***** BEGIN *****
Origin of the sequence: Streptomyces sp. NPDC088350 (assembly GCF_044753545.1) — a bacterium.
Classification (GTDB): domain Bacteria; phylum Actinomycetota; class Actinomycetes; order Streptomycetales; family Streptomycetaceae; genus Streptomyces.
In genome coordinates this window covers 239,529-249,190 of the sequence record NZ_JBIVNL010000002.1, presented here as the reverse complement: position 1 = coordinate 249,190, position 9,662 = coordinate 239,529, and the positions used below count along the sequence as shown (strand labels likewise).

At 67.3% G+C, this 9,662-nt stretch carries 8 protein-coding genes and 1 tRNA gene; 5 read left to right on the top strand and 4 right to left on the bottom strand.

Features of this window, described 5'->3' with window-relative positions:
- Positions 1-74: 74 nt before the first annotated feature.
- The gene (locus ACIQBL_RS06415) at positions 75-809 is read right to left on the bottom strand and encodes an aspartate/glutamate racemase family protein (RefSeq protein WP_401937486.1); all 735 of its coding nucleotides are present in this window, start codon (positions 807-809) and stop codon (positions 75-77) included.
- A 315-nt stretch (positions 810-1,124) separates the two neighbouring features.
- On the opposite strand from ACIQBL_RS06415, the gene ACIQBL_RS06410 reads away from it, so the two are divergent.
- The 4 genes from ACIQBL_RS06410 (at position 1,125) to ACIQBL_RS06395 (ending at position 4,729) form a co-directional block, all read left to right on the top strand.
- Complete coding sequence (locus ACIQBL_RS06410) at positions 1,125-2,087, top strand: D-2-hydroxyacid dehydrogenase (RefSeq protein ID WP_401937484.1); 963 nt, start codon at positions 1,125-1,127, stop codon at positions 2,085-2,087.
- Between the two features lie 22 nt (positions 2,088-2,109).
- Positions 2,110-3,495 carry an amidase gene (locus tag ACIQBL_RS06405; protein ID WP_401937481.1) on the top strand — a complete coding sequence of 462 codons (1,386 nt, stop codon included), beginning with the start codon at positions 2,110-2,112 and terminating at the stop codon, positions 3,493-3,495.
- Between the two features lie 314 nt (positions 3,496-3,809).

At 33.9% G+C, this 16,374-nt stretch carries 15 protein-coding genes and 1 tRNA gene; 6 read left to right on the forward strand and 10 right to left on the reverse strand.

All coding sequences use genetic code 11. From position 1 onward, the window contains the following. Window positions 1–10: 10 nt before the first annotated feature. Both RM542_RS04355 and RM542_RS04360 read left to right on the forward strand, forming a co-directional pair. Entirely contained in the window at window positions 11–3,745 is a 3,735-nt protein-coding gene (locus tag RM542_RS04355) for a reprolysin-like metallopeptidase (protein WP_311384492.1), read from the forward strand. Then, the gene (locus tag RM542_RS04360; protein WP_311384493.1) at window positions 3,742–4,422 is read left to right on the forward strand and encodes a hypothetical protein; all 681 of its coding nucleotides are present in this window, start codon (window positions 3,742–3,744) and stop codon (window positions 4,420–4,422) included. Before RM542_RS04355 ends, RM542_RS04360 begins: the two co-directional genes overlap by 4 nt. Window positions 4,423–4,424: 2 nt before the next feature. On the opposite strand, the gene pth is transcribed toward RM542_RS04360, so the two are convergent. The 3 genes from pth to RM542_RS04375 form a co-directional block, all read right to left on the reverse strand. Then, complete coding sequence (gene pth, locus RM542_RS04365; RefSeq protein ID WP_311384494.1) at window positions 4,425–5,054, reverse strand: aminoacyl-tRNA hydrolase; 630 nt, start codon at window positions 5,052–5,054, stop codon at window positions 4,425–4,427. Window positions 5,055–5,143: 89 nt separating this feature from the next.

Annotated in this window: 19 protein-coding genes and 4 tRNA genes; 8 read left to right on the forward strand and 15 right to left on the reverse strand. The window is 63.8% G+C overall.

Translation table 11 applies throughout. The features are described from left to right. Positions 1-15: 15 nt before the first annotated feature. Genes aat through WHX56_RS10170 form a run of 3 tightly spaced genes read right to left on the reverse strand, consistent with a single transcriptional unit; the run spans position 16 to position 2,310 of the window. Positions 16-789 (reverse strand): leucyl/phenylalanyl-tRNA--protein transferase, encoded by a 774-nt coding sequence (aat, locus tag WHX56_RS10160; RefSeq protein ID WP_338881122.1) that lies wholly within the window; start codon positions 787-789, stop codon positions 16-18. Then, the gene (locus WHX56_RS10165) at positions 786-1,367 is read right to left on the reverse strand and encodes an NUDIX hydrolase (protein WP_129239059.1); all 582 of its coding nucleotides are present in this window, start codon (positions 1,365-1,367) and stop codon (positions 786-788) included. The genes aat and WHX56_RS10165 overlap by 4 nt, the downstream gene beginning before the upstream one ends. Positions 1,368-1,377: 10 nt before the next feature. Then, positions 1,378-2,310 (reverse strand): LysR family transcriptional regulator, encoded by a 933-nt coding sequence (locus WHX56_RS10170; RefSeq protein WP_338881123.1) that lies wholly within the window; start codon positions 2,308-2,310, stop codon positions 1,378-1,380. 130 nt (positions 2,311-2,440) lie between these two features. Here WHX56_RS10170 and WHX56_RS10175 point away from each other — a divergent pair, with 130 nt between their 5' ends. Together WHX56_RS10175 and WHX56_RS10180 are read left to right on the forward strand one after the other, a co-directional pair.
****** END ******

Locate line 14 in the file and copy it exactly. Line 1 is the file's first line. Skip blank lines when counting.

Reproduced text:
- Between the two features lie 314 nt (positions 3,496-3,809).